Thursday, May 13, 2010 (Last Updated: 05/14/2010)
THURSDAY, May 13 (HealthDay News) -- Taking excessive amounts of antioxidants, such as high-dose supplements of vitamin C and E, can increase genetic abnormalities in cells, which may raise the risk for developing cancer, according to a study published online May 4 in Stem Cells.
Tao-Sheng Li, M.D., and Eduardo Marbán, M.D., of Cedars-Sinai Medical Center in Los Angeles, added high-dose antioxidants to cardiac stem cells being cultured in the typical laboratory culture of 20 percent oxygen in an effort to reduce oxidative stress, which was blamed for causing genetic abnormalities in 9 percent of cells generated. The researchers tested four culture environments: one with 20 percent oxygen, one with 5 percent oxygen (a physiological level), one to which a high dose of a commercial proprietary antioxidant was added, and one to which a high dose of a "homemade antioxidant cocktail" was added.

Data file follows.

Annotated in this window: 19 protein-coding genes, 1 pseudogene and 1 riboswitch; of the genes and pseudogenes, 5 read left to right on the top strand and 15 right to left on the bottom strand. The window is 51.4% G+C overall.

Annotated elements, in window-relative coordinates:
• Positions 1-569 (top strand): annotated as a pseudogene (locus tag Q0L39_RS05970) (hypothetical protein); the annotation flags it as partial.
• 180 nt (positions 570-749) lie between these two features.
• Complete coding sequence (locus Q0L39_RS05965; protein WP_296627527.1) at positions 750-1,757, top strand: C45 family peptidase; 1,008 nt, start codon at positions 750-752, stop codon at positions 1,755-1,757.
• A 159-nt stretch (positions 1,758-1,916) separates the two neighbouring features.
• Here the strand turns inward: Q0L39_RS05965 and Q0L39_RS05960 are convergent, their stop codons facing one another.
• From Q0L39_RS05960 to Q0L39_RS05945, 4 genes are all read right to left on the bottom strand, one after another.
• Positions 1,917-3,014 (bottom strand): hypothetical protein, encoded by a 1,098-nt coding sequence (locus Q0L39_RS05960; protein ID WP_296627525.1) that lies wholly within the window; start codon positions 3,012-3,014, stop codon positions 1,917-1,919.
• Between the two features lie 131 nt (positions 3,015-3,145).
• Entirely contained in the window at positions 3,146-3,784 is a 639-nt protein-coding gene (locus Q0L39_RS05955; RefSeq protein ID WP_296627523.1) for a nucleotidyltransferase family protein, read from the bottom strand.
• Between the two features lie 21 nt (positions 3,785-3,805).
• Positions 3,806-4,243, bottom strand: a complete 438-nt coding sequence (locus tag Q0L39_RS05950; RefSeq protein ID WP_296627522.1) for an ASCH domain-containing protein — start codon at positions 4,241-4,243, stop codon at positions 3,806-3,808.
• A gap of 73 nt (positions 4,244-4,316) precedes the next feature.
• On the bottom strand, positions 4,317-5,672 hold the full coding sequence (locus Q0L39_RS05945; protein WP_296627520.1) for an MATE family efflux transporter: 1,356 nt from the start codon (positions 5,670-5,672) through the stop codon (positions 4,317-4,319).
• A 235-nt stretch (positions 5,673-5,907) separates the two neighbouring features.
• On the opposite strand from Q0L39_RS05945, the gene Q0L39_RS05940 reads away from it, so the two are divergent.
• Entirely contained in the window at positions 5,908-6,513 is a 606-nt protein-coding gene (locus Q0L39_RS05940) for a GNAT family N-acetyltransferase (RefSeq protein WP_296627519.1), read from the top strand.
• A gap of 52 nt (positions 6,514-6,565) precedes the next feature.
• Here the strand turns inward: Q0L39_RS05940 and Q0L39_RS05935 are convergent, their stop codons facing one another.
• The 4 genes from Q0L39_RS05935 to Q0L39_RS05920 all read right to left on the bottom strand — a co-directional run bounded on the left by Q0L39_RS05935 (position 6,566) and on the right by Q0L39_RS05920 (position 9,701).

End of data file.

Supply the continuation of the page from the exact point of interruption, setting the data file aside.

The researchers found that intracellular reactive oxygen species (ROS) levels were moderately reduced in the 5 percent oxygen environment, but they unexpectedly observed aneuploidy in the stem cells treated with the high doses of antioxidants. The researchers determined that while antioxidants suppress DNA damage at low concentrations, very high doses appear to increase damage. They stressed that antioxidant foods pose no danger but warned that excessive supplementation can.
"These results indicate that physiological levels of intracellular ROS are required to activate the DNA repair pathway for maintaining genomic stability in stem cells. The concept of an 'oxidative optimum' for genomic stability has broad implications for stem cell biology and carcinogenesis," the authors write.
One study author is a founder and holds equity in Capricor Inc., which develops stem cell products.
Hematology & Oncology
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